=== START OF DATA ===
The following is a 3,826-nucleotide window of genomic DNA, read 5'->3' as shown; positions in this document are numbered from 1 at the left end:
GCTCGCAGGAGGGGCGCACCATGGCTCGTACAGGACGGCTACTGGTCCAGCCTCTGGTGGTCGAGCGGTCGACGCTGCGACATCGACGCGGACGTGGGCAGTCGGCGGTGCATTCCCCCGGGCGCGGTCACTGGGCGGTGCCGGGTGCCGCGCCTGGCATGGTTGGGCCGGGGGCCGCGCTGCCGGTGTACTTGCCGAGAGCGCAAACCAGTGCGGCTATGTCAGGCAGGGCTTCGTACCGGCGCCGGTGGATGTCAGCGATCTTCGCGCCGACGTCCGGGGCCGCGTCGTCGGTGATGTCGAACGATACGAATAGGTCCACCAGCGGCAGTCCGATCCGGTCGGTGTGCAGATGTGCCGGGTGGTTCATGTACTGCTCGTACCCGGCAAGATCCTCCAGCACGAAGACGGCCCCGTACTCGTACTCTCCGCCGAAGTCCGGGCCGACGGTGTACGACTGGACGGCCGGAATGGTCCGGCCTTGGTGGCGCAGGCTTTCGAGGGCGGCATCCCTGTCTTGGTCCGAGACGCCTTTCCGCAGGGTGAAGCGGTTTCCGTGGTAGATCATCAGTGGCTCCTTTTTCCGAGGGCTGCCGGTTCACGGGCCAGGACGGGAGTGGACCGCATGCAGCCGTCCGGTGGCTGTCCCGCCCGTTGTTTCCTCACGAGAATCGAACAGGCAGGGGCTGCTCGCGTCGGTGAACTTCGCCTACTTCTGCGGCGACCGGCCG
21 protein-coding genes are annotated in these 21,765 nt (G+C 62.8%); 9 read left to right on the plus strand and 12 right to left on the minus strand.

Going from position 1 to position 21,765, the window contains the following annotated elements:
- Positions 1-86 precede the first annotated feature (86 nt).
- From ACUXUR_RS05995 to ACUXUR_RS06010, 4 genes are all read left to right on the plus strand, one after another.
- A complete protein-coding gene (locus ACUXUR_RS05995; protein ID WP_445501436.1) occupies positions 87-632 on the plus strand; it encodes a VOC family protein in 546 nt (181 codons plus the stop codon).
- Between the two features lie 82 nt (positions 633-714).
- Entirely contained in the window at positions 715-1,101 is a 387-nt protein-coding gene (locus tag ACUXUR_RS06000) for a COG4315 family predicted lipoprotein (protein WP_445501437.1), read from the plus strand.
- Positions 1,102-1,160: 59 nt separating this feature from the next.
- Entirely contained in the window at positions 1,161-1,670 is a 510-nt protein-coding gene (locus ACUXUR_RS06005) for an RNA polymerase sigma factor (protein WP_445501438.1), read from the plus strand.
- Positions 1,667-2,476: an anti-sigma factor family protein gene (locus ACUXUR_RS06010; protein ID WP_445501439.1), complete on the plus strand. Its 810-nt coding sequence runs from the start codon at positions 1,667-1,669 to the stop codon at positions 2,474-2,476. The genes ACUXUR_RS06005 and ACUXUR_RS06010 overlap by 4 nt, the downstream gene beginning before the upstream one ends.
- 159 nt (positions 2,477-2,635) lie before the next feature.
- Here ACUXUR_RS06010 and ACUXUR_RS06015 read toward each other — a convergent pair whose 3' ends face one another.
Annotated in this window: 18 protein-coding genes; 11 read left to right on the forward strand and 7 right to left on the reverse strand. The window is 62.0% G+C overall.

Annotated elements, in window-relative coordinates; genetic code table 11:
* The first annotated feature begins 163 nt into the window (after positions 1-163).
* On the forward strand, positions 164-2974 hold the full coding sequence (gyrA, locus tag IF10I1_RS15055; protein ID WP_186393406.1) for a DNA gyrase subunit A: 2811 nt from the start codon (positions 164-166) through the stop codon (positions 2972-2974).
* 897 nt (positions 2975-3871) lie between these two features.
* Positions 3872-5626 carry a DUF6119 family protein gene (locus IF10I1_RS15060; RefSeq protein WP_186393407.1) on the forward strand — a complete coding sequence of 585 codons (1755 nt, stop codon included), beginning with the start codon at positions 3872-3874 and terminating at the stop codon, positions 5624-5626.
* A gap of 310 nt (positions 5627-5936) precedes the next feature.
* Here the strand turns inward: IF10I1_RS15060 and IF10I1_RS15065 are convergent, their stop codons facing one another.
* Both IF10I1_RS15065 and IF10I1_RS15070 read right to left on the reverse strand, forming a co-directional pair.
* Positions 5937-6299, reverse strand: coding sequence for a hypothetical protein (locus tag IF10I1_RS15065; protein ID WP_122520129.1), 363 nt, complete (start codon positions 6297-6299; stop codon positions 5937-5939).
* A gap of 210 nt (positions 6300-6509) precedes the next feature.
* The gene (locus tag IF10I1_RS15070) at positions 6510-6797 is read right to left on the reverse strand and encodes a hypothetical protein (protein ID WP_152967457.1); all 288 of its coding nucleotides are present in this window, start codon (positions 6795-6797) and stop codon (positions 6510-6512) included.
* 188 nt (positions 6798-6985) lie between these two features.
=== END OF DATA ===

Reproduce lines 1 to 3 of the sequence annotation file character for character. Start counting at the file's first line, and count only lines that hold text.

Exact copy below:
The following is a 3,826-nucleotide window of genomic DNA, read 5'->3' as shown; positions in this document are numbered from 1 at the left end:
GCTCGCAGGAGGGGCGCACCATGGCTCGTACAGGACGGCTACTGGTCCAGCCTCTGGTGGTCGAGCGGTCGACGCTGCGACATCGACGCGGACGTGGGCAGTCGGCGGTGCATTCCCCCGGGCGCGGTCACTGGGCGGTGCCGGGTGCCGCGCCTGGCATGGTTGGGCCGGGGGCCGCGCTGCCGGTGTACTTGCCGAGAGCGCAAACCAGTGCGGCTATGTCAGGCAGGGCTTCGTACCGGCGCCGGTGGATGTCAGCGATCTTCGCGCCGACGTCCGGGGCCGCGTCGTCGGTGATGTCGAACGATACGAATAGGTCCACCAGCGGCAGTCCGATCCGGTCGGTGTGCAGATGTGCCGGGTGGTTCATGTACTGCTCGTACCCGGCAAGATCCTCCAGCACGAAGACGGCCCCGTACTCGTACTCTCCGCCGAAGTCCGGGCCGACGGTGTACGACTGGACGGCCGGAATGGTCCGGCCTTGGTGGCGCAGGCTTTCGAGGGCGGCATCCCTGTCTTGGTCCGAGACGCCTTTCCGCAGGGTGAAGCGGTTTCCGTGGTAGATCATCAGTGGCTCCTTTTTCCGAGGGCTGCCGGTTCACGGGCCAGGACGGGAGTGGACCGCATGCAGCCGTCCGGTGGCTGTCCCGCCCGTTGTTTCCTCACGAGAATCGAACAGGCAGGGGCTGCTCGCGTCGGTGAACTTCGCCTACTTCTGCGGCGACCGGCCG
21 protein-coding genes are annotated in these 21,765 nt (G+C 62.8%); 9 read left to right on the plus strand and 12 right to left on the minus strand.